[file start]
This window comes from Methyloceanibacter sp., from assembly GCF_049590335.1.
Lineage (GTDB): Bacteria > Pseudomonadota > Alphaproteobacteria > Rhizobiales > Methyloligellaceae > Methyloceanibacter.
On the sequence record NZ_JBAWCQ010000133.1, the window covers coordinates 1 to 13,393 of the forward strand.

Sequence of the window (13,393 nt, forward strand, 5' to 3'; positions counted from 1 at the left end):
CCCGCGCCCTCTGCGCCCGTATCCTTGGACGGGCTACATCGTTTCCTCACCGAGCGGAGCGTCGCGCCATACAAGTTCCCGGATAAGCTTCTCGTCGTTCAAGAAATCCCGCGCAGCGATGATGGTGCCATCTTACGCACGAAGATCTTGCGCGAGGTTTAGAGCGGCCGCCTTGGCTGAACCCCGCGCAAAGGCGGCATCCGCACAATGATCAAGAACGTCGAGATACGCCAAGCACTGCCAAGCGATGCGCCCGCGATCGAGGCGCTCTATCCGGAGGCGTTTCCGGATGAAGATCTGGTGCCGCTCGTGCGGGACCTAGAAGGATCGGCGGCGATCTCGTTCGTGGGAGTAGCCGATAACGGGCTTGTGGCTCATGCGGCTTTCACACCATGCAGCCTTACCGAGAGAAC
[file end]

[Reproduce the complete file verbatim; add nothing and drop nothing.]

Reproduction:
This window comes from Methyloceanibacter sp., from assembly GCF_049590335.1.
Lineage (GTDB): Bacteria > Pseudomonadota > Alphaproteobacteria > Rhizobiales > Methyloligellaceae > Methyloceanibacter.
On the sequence record NZ_JBAWCQ010000133.1, the window covers coordinates 1 to 13,393 of the forward strand.

Sequence of the window (13,393 nt, forward strand, 5' to 3'; positions counted from 1 at the left end):
CCCGCGCCCTCTGCGCCCGTATCCTTGGACGGGCTACATCGTTTCCTCACCGAGCGGAGCGTCGCGCCATACAAGTTCCCGGATAAGCTTCTCGTCGTTCAAGAAATCCCGCGCAGCGATGATGGTGCCATCTTACGCACGAAGATCTTGCGCGAGGTTTAGAGCGGCCGCCTTGGCTGAACCCCGCGCAAAGGCGGCATCCGCACAATGATCAAGAACGTCGAGATACGCCAAGCACTGCCAAGCGATGCGCCCGCGATCGAGGCGCTCTATCCGGAGGCGTTTCCGGATGAAGATCTGGTGCCGCTCGTGCGGGACCTAGAAGGATCGGCGGCGATCTCGTTCGTGGGAGTAGCCGATAACGGGCTTGTGGCTCATGCGGCTTTCACACCATGCAGCCTTACCGAGAGAAC